In the category of "best laid plans," we had a few mishaps the next morning. We had intended to be on the road to Nashville, Indiana, to the craft and antique shops by 9 a.m. First hitch was the sitter. Her car had lost its brakes and she could only come one of the two days scheduled as she was to have it worked on the other day. This meant a trip across town to get her before we could leave town. Then it was discovered that my mother was out of one of her medications she really needs to have, so that meant a trip to another part of town to pick that up. Finally at 10:30, in the rain, we got on the road. It rained heavily off and on as we drove on the road to Nashvilledown the two-lane, winding and hilly road, but the autumn color was just glorious at every turn – yellows, golds, oranges, reds, burgundys, amidst the greens. Homes and lawns were decorated with pumpkins and gourds, corn stalks, hay bales, bright chrysanthemums, and scarecrows. This part of the state of Indiana was full of Scottish settlers back in the early 1800s. My ancestors came here from North Carolina to claim land in 1829. We played bagpipe music in the car as we traveled. Lauren loves it! I showed my daughter the road to turn on to go to Bloomfield and Cincinnati where the Carmichael Cemetery is located. We drove past Indiana University where the Hoagy Carmichael archives are housed. The rain didn’t stop any of the shoppers in Nashville. It just misted most of the time we were outdoors so we didn’t even use our umbrellas a great deal. The shops were decorated for the season and American flags were flying everywhere. Scented candles and potpourri and seasonal music gave atmosphere to each shop. With the President’s speech in mind, that Americans should go out and live their lives and buy things to help the economy and not let the terrorists win, we did our patriotic duty and bought things! Lauren bought a baking set, a Mickey Mouse calendar, and a fizzing bath ball for her bath with her quarters. More of our Christmas shopping is done, but we had to have a few things for ourselves too!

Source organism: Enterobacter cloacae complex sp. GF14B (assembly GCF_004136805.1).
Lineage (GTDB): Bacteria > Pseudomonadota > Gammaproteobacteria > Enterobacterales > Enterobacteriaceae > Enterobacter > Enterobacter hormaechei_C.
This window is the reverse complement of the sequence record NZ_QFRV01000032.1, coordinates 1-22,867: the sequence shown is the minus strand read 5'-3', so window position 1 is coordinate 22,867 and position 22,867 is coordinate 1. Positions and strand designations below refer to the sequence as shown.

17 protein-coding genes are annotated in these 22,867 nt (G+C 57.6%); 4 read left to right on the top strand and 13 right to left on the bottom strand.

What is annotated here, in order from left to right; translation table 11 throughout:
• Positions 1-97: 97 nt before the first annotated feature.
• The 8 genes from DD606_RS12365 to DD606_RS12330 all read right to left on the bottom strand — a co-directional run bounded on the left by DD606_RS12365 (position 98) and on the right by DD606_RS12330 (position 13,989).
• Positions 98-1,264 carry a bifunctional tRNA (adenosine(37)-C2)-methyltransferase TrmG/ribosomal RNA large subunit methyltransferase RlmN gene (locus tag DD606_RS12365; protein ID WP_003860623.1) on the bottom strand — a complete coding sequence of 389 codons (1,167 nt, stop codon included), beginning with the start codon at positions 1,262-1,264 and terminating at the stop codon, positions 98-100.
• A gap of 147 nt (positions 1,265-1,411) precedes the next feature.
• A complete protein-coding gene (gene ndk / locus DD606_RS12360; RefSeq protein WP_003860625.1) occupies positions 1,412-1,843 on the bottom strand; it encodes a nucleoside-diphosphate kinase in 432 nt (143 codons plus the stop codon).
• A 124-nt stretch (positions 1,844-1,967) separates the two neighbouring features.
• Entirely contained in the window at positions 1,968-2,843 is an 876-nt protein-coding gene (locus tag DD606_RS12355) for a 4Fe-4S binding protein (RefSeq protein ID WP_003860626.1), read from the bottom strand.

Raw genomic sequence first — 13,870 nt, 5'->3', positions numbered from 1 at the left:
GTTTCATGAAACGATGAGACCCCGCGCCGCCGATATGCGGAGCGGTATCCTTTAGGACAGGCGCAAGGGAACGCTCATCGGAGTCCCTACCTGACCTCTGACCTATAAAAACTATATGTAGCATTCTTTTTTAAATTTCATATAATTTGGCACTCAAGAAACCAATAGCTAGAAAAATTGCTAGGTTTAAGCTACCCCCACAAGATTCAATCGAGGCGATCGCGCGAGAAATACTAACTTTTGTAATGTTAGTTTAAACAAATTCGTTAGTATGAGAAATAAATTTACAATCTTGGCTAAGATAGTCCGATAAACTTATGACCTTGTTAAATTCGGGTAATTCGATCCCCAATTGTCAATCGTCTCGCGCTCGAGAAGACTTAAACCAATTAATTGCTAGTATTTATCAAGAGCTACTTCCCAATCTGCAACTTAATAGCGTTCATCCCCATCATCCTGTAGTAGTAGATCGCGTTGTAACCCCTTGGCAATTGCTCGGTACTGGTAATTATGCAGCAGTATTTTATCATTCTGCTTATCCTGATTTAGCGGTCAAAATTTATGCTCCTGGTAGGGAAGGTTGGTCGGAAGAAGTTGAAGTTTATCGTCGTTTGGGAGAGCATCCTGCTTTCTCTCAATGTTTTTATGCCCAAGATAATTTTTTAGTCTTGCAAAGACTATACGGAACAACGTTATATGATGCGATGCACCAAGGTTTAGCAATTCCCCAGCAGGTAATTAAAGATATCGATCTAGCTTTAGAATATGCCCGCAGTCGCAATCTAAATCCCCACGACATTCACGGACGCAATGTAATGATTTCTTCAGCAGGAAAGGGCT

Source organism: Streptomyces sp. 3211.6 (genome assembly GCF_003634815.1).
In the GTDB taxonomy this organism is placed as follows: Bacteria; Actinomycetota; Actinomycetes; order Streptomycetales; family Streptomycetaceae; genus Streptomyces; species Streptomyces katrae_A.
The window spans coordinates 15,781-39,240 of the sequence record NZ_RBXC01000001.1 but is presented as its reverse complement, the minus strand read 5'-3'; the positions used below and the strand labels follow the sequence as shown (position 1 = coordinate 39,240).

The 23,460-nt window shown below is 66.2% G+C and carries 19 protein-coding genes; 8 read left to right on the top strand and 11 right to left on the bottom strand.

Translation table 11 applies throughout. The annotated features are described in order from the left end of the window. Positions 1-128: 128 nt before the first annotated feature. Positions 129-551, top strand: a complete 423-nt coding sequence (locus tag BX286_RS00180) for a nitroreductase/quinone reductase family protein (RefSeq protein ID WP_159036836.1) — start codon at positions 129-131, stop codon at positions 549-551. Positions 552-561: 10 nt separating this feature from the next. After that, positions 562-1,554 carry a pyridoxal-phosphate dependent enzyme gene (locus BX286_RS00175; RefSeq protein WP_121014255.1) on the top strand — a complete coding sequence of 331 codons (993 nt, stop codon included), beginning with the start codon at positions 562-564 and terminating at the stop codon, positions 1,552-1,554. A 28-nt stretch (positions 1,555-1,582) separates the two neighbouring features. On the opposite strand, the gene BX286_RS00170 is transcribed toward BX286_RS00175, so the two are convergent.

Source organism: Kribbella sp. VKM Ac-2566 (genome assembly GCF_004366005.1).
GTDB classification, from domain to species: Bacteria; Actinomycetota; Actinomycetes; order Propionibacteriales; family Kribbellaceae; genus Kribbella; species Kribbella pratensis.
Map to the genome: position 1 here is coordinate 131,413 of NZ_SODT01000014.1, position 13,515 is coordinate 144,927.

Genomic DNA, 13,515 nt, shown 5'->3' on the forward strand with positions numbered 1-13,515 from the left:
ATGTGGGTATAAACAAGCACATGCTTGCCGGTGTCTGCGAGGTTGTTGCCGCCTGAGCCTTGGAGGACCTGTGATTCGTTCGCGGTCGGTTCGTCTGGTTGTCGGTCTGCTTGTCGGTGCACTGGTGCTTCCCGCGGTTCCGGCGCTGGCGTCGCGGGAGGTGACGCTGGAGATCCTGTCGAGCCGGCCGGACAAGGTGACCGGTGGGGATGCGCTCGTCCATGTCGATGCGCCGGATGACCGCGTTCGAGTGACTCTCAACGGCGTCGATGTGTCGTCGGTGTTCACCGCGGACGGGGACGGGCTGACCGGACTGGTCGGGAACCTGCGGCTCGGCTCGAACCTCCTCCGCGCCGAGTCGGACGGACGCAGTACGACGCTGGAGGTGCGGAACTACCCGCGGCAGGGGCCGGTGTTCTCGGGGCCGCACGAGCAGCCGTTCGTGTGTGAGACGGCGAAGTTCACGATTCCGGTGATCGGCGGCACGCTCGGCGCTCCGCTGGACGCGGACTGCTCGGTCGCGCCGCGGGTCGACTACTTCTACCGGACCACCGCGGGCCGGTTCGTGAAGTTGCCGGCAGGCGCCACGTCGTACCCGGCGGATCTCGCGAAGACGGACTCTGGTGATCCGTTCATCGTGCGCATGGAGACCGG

on the road to NashvilleThere used to be a Scottish shop in Nashville where tartan ties and imports from Scotland were sold, but I didn’t see it this time. We drove the 70 miles home in heavy rain most of the way longing to get home and have a cuppa with the Scottish shortbread made from my great-grandmother’s recipe. It takes two hours to drive that distance on curvy roads. Then the sitter had to be returned home before we fixed our tea then had barbecue for supper. Somewhere along the way Michelle had managed to lose her small Elmo doll. She was quite upset but we eventually got her interested in something else. The highlight of our evening was when Michelle, all fresh from her bath, came streaking into the living room wearing nothing but a teasing smile and yelling, "Naked booty!" (No photos available so teenage blushes will be spared.) We then spent time copying recipes from the new cookbooks each of us bought, but our eyes got heavy early. Lauren discovered that her fingernails weren’t glowing as much as she had hoped so we had to paint them again and wait for them to dry before we went to slumberland. I went to bed hoping my glowing fingernails wouldn’t scare me in the middle of the night again. They were actually fairly scary in the daytime, a grandmother with bright pink glittering polish is a little shocking!